Saturday, November 17, 2012

Study Abroad: Part 23 [Fire, Bureaucrats and Other Moments]

Mehdi is old.  I joke with him.  He's turning 32.  I met him on Halloween: he was dressed as a skeleton, and he said "This is my real face."

It's his birthday.  Le Cotton Club is HIS club (or as his as it can possibly get).  Diana and Susanna (also known as ROOTSMAMA) are playing and jamming out.  In between talking to people, having a couple of drinks, and joking, we all chill out.

Until the staff brings out a huge tray.  They build a pyramid on top: three, two, one glasses.  Then, at the bottom, they create a slurry of alcohol.  Which they then light on fire.  The alcohol (and blue flames) trail downwards from the the top glass, creating pretty blue heat wherever it flows. We take straws and attempt to swallow our flaming-party-tray concoction.

I know there's some sambuca: my chest feels warm and there's an aftertaste of licorice.

The apartment is fabulous, large, and spacious. Not. Yes, it can hold four or more people; yes, it's large.  But: the broken window is covered by a plastic bag, our power flickers on and off, the "stove" is a tiny propane tank on the counter, the Turkish bathroom isn't big enough for a bucket shower, and the terrace keeps getting locked, stranding my laundry.  Still, I grin and bear it.  This apartment, with it's beds on the floor, and a jank little lock, is MINE.

Our first dinner was ramen.  The second dinner: pasta, pineapple juice, orange juice, garlic bread, fried eggplants, fruit.  Then, add three great friends.

I am so tempted to scream.  Bureaucracy is spectacularly good at frustrating a person: in fact, I believe bureaucratic processes are a specialized form of torture. In order to talk to the orphanage director, we have to file a letter of intent.  However, they won't tell us how to file a letter of intent.  This is the third phone call in trying to figure out how the letter of intent works, where we should send it, who should sign it.

The voice speaks again, "Sorry, sorry, but I can't help you." He hangs up.  I look to Saltana, she looks at me.  And we dial the next phone number on the list.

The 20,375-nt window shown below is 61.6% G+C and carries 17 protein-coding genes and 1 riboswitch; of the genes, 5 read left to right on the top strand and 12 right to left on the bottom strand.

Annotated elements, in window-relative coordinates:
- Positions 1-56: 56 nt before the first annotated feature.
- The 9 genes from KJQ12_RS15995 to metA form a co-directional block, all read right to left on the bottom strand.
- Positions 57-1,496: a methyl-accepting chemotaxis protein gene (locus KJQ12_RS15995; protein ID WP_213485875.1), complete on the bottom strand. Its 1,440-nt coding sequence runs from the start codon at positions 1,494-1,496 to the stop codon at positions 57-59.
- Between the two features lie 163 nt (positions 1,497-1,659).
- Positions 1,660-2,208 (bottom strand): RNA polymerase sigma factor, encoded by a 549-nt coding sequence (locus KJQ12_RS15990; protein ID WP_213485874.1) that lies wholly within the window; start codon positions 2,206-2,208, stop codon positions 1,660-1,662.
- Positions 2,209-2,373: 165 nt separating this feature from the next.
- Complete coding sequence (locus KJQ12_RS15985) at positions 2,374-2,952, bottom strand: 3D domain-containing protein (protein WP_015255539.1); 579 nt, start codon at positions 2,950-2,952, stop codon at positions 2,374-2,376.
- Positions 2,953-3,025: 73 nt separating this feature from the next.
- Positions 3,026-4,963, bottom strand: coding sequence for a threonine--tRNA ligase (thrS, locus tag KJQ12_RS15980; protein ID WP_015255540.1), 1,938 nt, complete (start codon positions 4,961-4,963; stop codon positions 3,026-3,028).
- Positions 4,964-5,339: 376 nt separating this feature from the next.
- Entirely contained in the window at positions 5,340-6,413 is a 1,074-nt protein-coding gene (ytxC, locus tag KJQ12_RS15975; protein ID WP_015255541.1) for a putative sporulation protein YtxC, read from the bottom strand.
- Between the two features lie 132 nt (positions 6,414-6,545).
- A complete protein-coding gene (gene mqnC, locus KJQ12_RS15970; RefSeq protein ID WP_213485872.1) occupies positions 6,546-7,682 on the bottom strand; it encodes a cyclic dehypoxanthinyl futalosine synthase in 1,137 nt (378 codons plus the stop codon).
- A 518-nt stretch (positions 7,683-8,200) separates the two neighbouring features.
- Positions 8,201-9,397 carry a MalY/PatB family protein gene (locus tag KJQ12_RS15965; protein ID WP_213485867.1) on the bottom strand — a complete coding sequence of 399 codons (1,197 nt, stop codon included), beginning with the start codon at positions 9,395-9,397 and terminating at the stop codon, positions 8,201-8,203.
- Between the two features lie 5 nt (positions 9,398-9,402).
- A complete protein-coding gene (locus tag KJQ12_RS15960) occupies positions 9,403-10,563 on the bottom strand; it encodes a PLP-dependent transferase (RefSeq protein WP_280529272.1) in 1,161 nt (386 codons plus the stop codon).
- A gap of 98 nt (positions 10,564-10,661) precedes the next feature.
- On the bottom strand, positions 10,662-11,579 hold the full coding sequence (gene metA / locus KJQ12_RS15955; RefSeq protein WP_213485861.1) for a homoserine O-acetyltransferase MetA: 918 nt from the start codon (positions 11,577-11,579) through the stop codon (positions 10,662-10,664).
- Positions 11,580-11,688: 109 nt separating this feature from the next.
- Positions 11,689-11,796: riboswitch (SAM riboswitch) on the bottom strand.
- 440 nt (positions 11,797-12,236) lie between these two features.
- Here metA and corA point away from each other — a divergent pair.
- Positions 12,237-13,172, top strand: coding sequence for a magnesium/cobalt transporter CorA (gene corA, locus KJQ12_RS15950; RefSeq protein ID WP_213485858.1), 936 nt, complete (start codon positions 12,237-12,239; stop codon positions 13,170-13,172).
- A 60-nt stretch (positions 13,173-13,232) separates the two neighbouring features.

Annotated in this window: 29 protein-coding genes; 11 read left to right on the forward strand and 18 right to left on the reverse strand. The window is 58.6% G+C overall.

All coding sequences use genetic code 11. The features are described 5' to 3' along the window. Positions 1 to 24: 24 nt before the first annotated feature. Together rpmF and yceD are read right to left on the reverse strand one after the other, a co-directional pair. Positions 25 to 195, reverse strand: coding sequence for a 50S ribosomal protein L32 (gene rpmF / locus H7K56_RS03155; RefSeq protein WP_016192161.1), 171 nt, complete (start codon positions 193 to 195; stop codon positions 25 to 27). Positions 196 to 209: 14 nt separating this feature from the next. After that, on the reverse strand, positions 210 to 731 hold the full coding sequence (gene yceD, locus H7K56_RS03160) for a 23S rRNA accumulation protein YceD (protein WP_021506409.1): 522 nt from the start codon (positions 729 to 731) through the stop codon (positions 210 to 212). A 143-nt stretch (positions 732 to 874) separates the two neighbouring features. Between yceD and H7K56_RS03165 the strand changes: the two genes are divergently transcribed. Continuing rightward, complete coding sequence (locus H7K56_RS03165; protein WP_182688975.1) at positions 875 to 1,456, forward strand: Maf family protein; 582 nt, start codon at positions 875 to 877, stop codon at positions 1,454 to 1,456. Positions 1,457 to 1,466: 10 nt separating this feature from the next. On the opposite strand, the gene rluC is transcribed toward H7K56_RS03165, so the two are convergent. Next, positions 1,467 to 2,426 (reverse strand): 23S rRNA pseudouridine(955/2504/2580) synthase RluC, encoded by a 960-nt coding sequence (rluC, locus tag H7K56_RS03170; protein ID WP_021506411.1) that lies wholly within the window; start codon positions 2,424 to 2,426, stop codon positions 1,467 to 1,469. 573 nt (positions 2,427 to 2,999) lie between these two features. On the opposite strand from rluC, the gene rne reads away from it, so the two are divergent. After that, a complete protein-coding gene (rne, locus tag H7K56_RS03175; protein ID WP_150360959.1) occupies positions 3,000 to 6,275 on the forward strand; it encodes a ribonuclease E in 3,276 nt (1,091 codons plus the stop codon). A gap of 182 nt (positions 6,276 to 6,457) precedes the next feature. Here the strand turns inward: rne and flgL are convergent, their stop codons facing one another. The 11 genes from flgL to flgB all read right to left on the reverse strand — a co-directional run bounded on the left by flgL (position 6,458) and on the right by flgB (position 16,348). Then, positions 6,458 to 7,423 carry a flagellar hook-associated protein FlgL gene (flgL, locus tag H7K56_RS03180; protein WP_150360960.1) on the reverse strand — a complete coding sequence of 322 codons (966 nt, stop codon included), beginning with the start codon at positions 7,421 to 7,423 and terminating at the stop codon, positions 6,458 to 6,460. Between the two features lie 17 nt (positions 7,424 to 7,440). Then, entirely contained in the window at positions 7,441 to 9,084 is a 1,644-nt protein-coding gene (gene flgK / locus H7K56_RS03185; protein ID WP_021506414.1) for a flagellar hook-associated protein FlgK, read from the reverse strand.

She shrieks.  I look over to my left and want to laugh.  It's not anything shocking, but at the same time, it kinda is.  There is a severed chicken head on the sewer grate, there are bones lying in a puddle next to it, and a cat looks up expectantly before CRUNCH-ing into a bone. 

To be honest though, I've gotten used to the sight of bones, bits and pieces of meat, throughout the medina.  It's a fact of life: meat comes from animals, which have bodies, which are made up of bone and muscle.  The excess material has to go somewhere.

Still, she shrieks again when we see a butcher carrying racks of ribs, hustling towards the open back door of a van.  And I have to admit, my stomach churns a little uneasily too.


The new year is/was Friday. November 16th marks the date of the Islamic new year 1434.  Actually, I really don't pay attention to the date, or even realize it.  At first, I am more concerned by the firecrackers that appear and suddenly seem to be launched at me.

The kids laugh and giggle, little hobgoblins in dark alleys, casually tossing them at me and hurling them in different directions.

At night, I wonder if they'll blow their fingers off as I hear pops and shrieks from the street.


The first night, I sleep fitfully.  My roommates inform me that someone apparently died the night before, before we moved in.  They saw, they say to me with earnest faces, what appeared to be someone wrapped up in a carpet downstairs.  I hear wailing that day, screaming and crying, sounds that come as part of a mourning process.  I joke that there is a ghost, and one roommate glares at me. "Don't say that!"

That night, I dream of a woman wrapped in a carpet, being thrown down my stairs.

I sit bolt upright and see some sort of figure in the hallway.  The plastic bag on the wall crinkles.  I grab my glasses.

There is nothing, but the plastic bag swaying gently.


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